When you buy a device, you expect to own it. You expect to be able to open it up, mess with it, and improve it. At the very least, you expect it to continue to work for its intended purpose.

What you don't expect is that the manufacturer will remotely cause the device to stop functioning unless you agree to be bound by new legal terms governing your relationship with them.

Yet this is how Nintendo's update to its end-user license agreement (EULA) for the Wii U works, as described by Youtube user "AMurder0fCrows" in this video. He didn't like the terms of Nintendo's updated EULA and refused to agree. He may have expected that, like users of the original Wii and other gaming consoles, he would have the option to refuse software or EULA updates and continue to use his device as he always had before.  He might have to give up online access, or some new functionality, but that would be his choice. That’s a natural consumer expectation in the gaming context – but it didn’t apply this time.

Instead, according to his video, the Wii U provides no option to decline the update, and blocks any attempt to access games or saved information by redirecting the user to the new EULA. The only way to regain the use of the device is to click "Agree."

Console users have good reason to want the power to refuse updates. A few years back, Sony released an update that removed the PS3's ability to run Linux and custom software. This downgrade eliminated important functionality, but at least users could refuse the update (though the DRM imposed onerous restrictions even then). The Wii U provides no such option: once the EULA update is in your system, it holds the device hostage until you agree to Nintendo's demands.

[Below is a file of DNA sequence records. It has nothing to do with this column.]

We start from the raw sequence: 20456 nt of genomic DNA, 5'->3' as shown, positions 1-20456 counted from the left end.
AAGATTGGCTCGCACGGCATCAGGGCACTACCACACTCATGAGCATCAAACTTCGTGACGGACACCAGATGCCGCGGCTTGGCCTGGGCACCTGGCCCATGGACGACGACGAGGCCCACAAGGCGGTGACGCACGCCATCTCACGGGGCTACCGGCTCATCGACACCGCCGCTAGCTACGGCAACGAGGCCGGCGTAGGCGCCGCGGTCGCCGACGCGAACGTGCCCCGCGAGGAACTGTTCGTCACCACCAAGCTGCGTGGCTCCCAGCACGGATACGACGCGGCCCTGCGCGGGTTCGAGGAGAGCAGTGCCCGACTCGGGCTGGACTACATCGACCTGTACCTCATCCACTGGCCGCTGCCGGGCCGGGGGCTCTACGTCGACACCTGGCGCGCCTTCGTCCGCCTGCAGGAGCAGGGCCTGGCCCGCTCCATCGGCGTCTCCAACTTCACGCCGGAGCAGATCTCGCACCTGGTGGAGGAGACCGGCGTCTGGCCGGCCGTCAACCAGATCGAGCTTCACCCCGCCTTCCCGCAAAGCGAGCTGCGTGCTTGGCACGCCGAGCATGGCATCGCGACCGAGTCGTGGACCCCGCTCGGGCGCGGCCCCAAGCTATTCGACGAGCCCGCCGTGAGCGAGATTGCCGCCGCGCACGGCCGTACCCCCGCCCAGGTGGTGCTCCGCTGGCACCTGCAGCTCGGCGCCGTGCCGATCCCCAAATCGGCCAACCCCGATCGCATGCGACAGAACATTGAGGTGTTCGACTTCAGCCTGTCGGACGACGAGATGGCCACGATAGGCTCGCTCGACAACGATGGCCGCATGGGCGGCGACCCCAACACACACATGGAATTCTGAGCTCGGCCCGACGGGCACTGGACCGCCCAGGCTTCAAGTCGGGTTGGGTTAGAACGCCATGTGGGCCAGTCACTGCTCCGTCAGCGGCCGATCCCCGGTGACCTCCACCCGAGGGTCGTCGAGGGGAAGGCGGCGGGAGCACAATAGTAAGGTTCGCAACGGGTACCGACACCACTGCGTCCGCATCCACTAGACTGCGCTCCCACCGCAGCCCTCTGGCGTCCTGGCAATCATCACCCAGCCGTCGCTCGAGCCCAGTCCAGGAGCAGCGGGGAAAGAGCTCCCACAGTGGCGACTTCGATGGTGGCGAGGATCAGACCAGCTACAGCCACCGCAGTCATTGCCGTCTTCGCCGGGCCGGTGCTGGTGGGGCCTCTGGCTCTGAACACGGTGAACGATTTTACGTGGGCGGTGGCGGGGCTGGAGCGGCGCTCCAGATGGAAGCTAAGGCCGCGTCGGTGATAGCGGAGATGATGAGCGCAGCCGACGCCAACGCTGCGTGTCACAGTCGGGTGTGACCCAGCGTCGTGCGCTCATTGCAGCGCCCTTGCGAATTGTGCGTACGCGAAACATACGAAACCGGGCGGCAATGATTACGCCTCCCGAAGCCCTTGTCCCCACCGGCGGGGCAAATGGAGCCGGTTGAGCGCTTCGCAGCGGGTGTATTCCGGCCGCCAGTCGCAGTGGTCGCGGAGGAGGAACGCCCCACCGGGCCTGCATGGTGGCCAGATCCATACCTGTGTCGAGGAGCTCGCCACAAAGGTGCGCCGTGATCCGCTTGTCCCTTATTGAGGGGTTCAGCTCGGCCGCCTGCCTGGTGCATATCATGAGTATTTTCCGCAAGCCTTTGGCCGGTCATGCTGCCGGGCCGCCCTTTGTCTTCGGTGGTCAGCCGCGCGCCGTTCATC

This is part of a dangerous trend. Last month, the New York Times reported that some auto loans are accompanied by "starter interrupter" devices that can shut down your car if you're a few days late with a payment or drive out of a designated area. People were suddenly prevented from driving their children to the doctor, stranded when they tried to escape domestic abuse, and in some cases had their cars deactivated while they were on the road. These extreme consequences came without judicial process, and often without notice.

This trend bodes ill for consumers.  As long as your devices came burdened with DRM and onerous licenses, a device you own may stop working merely because the manufacturer wants to rewrite its contract with you. Agree, or lose access to your device and stored data. That’s what happens when owners become renters.

These kinds of abusive business practices are among the reasons we at EFF fight for your right to hack, root, and pwn your hardware. To read more about those efforts, visit our issue pages for DRM, the Right to Repair, and our Coders' Rights Project.